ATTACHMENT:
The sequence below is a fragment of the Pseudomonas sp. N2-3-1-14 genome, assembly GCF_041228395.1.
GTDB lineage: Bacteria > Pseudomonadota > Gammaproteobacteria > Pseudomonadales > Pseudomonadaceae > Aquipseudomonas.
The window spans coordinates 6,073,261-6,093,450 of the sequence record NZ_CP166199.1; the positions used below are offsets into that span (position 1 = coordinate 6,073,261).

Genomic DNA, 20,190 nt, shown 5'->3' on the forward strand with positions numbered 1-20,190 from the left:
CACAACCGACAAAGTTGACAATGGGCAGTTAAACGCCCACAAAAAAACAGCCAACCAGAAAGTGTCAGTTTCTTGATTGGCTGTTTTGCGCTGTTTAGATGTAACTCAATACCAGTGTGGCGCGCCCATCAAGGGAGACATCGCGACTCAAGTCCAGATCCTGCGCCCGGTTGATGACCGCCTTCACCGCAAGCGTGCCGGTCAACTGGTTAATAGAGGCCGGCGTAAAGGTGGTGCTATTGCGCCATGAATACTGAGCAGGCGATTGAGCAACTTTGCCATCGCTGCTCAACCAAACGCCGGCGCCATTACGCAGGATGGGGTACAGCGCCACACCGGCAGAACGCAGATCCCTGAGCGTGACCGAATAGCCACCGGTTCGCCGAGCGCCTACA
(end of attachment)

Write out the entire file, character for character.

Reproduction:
The sequence below is a fragment of the Pseudomonas sp. N2-3-1-14 genome, assembly GCF_041228395.1.
GTDB lineage: Bacteria > Pseudomonadota > Gammaproteobacteria > Pseudomonadales > Pseudomonadaceae > Aquipseudomonas.
The window spans coordinates 6,073,261-6,093,450 of the sequence record NZ_CP166199.1; the positions used below are offsets into that span (position 1 = coordinate 6,073,261).

Genomic DNA, 20,190 nt, shown 5'->3' on the forward strand with positions numbered 1-20,190 from the left:
CACAACCGACAAAGTTGACAATGGGCAGTTAAACGCCCACAAAAAAACAGCCAACCAGAAAGTGTCAGTTTCTTGATTGGCTGTTTTGCGCTGTTTAGATGTAACTCAATACCAGTGTGGCGCGCCCATCAAGGGAGACATCGCGACTCAAGTCCAGATCCTGCGCCCGGTTGATGACCGCCTTCACCGCAAGCGTGCCGGTCAACTGGTTAATAGAGGCCGGCGTAAAGGTGGTGCTATTGCGCCATGAATACTGAGCAGGCGATTGAGCAACTTTGCCATCGCTGCTCAACCAAACGCCGGCGCCATTACGCAGGATGGGGTACAGCGCCACACCGGCAGAACGCAGATCCCTGAGCGTGACCGAATAGCCACCGGTTCGCCGAGCGCCTACA